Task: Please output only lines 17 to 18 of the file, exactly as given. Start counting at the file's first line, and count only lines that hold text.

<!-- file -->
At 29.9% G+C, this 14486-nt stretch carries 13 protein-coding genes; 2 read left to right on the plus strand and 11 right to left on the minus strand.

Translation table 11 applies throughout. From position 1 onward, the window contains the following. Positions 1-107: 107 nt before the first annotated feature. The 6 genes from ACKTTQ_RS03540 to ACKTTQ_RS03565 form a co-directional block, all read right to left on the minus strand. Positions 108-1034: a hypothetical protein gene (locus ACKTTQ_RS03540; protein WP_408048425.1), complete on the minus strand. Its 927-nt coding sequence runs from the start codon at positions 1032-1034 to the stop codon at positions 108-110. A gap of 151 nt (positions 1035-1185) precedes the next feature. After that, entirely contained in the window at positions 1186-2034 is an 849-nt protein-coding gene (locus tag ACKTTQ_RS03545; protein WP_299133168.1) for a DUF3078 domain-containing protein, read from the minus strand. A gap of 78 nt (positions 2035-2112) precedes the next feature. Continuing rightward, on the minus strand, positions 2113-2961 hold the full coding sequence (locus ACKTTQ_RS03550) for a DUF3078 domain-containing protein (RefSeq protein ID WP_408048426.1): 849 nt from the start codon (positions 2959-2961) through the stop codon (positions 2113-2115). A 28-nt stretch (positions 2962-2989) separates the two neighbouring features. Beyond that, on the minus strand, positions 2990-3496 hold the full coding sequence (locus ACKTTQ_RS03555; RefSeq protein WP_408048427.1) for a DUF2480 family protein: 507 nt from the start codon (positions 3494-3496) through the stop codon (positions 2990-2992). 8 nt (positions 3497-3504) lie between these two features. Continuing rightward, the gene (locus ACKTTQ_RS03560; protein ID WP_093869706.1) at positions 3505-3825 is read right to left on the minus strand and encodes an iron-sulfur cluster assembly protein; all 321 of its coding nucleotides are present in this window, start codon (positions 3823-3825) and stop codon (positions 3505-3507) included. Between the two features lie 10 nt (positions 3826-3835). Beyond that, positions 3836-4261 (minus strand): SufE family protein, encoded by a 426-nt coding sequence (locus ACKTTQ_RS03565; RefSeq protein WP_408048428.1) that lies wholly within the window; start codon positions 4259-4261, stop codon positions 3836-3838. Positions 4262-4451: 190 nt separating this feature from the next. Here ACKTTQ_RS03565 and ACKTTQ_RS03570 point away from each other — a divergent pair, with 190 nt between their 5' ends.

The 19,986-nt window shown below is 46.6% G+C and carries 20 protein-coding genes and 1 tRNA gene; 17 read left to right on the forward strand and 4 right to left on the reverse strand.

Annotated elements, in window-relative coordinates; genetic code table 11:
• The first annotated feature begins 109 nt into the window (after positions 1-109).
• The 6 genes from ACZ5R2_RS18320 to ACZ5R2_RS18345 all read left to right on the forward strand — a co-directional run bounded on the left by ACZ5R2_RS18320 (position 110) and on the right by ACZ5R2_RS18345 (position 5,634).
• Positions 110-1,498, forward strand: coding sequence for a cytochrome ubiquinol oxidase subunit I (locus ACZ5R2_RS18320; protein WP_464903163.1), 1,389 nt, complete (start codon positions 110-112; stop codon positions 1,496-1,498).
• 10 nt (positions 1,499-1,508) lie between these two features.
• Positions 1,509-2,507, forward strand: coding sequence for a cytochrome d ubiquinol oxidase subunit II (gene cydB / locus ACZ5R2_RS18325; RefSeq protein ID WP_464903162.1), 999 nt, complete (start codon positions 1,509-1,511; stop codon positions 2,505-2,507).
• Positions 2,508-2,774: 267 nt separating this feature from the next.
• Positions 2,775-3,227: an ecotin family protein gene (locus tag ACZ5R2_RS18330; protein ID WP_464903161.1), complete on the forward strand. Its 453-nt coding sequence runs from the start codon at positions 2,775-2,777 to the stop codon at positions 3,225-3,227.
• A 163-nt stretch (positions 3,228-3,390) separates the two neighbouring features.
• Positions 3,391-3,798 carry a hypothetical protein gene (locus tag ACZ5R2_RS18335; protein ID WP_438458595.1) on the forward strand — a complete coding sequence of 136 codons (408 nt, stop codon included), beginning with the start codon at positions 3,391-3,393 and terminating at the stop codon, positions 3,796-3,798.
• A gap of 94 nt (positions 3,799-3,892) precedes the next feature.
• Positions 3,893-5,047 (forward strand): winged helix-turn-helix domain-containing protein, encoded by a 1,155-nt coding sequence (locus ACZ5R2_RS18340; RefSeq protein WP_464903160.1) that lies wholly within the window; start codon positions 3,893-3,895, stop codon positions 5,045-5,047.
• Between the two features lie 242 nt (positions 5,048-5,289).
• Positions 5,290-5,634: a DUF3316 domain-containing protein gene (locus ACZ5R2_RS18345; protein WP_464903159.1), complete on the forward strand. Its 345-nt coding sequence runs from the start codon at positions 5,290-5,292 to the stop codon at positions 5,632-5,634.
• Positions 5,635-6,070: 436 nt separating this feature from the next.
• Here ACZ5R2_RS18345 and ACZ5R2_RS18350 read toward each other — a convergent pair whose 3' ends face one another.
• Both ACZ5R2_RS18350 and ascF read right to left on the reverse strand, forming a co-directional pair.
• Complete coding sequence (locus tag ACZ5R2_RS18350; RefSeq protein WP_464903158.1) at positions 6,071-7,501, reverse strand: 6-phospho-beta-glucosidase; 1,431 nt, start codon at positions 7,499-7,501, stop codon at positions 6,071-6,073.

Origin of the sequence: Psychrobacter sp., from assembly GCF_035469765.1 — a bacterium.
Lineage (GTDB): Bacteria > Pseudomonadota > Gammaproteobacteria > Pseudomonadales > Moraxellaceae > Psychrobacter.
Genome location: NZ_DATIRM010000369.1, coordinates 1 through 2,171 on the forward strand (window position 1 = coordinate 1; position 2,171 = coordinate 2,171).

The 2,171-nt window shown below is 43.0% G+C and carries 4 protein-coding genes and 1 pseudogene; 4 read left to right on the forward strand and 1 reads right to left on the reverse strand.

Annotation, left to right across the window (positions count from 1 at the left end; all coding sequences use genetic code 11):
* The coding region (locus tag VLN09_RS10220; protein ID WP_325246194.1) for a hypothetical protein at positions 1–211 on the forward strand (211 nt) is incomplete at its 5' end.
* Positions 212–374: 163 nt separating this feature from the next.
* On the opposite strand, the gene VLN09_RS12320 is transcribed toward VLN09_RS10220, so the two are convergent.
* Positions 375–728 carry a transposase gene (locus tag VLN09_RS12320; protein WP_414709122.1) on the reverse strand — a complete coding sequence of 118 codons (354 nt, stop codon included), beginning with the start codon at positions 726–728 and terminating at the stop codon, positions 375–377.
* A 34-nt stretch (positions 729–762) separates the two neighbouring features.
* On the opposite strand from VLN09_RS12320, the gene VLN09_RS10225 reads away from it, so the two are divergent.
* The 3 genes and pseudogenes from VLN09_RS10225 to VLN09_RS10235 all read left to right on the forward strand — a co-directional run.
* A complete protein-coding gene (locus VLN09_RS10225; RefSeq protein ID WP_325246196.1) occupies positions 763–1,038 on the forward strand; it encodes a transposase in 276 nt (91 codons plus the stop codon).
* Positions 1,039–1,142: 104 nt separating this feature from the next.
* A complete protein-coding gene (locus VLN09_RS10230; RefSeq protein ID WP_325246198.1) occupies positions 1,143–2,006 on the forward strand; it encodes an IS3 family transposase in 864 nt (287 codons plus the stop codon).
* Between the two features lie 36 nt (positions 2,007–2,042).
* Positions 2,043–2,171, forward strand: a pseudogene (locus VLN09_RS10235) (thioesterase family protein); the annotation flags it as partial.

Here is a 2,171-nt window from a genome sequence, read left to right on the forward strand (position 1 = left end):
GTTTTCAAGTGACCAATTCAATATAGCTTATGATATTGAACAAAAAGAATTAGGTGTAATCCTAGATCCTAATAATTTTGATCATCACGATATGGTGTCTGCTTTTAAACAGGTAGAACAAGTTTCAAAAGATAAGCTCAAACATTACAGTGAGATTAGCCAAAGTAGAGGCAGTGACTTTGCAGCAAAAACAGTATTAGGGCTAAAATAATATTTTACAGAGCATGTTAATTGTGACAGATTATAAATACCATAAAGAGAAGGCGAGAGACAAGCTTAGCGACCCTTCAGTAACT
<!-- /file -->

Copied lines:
• Positions 5,290-5,634: a DUF3316 domain-containing protein gene (locus ACZ5R2_RS18345; protein WP_464903159.1), complete on the forward strand. Its 345-nt coding sequence runs from the start codon at positions 5,290-5,292 to the stop codon at positions 5,632-5,634.
• Positions 5,635-6,070: 436 nt separating this feature from the next.